The director of the Defense Intelligence Agency (DIA), Lieutenant General Vincent R. Stewart, warned during congressional testimony yesterday that the “security challenges” the US faces are “more diverse and complex than those we have experienced in our lifetimes.” Stewart delivered his remarks to the House Armed Services Committee during a hearing devoted to assessing worldwide threats.
While Stewart addressed diverse national security issues, much of his written testimony was focused on what was once called the global war on terror.
Al Qaeda in Syria may “expand its territory,” while threatening the West
The Islamic State’s advances in Iraq and Syria have understandably garnered most of the headlines since the middle of last year. But the Islamic State’s rivals in the Al Nusrah Front, an official branch of al Qaeda, have been gaining ground over the past several months. And the DIA is concerned that Al Nusrah will continue to advance inside Syria and elsewhere, while also enabling senior al Qaeda operatives to plan attacks against the West.
The DIA expects Al Nusrah “will try to expand its territory in 2015 beyond its Syrian operating areas and enhance its operational capabilities in Lebanon, where it already conducts operations.”
“As part of the larger al Qaeda network,” Stewart writes, “we are concerned about the support Al Nusrah Front provides to transnational terrorist attack plotting against US and Western interests.” In particular, he highlighted the threat posed by the so-called Khorasan Group, “a cadre of experienced al Qaeda operatives that works closely with and relies upon al Nusrah Front to provide personnel and space for training facilities in northwestern Syria.” The Khorasan Group “is primarily focused on transnational terrorist attack plotting.”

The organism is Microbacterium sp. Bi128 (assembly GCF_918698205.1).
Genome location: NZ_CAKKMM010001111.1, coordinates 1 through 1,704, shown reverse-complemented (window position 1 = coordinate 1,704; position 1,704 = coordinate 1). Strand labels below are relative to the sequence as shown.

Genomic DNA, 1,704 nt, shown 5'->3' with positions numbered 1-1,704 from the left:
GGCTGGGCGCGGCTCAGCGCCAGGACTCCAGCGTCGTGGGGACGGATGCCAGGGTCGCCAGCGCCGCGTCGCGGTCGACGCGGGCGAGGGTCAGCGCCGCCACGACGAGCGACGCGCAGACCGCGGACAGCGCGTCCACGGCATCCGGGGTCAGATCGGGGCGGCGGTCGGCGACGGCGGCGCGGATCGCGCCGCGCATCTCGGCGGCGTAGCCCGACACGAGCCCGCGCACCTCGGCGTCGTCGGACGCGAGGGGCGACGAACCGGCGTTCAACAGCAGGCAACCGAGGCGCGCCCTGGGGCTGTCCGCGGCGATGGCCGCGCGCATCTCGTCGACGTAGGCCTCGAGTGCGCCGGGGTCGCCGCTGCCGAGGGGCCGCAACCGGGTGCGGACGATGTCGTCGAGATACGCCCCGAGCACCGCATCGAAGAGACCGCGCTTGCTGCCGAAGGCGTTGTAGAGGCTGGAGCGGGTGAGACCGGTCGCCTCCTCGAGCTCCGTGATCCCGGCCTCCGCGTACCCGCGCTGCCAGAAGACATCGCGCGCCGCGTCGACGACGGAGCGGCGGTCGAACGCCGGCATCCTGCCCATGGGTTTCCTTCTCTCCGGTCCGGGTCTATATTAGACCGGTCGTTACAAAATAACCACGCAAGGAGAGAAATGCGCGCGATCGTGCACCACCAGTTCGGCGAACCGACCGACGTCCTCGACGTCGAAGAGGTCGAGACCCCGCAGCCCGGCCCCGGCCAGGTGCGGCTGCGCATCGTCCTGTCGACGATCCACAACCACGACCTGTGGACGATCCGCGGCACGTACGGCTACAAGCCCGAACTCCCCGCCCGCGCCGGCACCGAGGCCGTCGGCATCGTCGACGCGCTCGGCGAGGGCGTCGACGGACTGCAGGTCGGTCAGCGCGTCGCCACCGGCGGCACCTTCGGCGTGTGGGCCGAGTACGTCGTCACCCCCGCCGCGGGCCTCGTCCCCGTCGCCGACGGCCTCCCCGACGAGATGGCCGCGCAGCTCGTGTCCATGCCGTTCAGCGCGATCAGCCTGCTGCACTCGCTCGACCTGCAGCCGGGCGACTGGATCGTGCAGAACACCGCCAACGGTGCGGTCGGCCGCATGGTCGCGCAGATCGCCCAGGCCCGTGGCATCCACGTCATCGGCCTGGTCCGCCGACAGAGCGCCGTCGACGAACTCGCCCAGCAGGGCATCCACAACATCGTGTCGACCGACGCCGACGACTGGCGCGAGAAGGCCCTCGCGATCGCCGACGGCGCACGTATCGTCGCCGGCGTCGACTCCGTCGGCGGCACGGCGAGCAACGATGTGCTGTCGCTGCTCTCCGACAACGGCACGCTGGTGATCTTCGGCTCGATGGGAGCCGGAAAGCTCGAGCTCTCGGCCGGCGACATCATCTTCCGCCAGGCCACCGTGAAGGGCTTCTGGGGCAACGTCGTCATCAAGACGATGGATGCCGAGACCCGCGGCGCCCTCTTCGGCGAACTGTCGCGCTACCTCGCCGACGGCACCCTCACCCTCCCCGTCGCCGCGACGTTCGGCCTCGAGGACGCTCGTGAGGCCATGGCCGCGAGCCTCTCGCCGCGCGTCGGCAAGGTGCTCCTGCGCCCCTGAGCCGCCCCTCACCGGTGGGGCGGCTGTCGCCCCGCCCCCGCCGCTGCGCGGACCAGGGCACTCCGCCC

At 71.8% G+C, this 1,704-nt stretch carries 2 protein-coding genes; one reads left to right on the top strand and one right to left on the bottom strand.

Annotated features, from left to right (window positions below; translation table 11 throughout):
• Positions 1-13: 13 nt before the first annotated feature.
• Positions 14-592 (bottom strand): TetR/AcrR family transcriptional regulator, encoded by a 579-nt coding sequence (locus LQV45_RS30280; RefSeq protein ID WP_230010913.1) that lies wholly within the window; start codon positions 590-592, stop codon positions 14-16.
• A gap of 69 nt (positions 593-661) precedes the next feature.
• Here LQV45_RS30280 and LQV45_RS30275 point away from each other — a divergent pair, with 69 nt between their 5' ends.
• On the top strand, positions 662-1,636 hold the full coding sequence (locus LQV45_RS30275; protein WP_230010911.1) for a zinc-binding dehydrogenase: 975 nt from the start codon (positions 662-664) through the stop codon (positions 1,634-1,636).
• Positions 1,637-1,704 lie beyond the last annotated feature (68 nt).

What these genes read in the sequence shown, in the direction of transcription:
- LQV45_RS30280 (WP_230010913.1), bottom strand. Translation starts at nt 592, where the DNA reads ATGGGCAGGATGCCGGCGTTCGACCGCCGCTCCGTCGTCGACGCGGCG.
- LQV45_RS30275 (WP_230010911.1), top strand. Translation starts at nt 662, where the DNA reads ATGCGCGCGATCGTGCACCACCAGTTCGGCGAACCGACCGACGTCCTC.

In the past, US officials have tried to draw a line between the Khorasan Group and Al Nusrah, as if the two were almost distinct entities. [See LWJ report, Analysis: CENTCOM draws misleading line between Al Nusrah Front and Khorasan Group.] In reality, both are simply al Qaeda. And Stewart’s testimony makes it clear that the Khorasan Group’s operatives are deeply embedded within Al Nusrah.
The US-led coalition struck Al Nusrah and the Khorasan Group in September of last year, but has not made targeting al Qaeda in Syria a priority since then.
The DIA thinks that the airstrikes “probably killed a number of senior al Nusrah Front and Khorasan Group operatives, but the group almost certainly has maintained some capability to continue plotting against Western interests.”
Air campaign damaging, not defeating Islamic State
The implication of Stewart’s testimony is that the air campaign against the Islamic State in Iraq and Syria is only somewhat effective in containing the organization. Stewart refers to the group by an acronym of its previous name, the Islamic State of Iraq and the Levant (or ISIL).
Since Abu Bakr al Baghdadi’s fighters stormed their way through much of Iraq last spring and summer, he writes, “coalition airstrikes have resulted in the removal of a number of ISIL senior leaders and degraded the group’s ability to operate openly in Iraq and Syria.” And ISIL has hit a natural barrier to its expansion as “[s]eizing and holding Shia and Kurdish-populated areas of Iraq…will continue to be difficult.”
However, the DIA expects “ISIL to continue entrenching itself and consolidating gains in Sunni areas of Iraq and Syria while also fighting for territory outside those areas.” He predicts that ISIL will “continue limited offensive operations, such as the group’s recent operations in Syria and in Anbar province of Iraq.”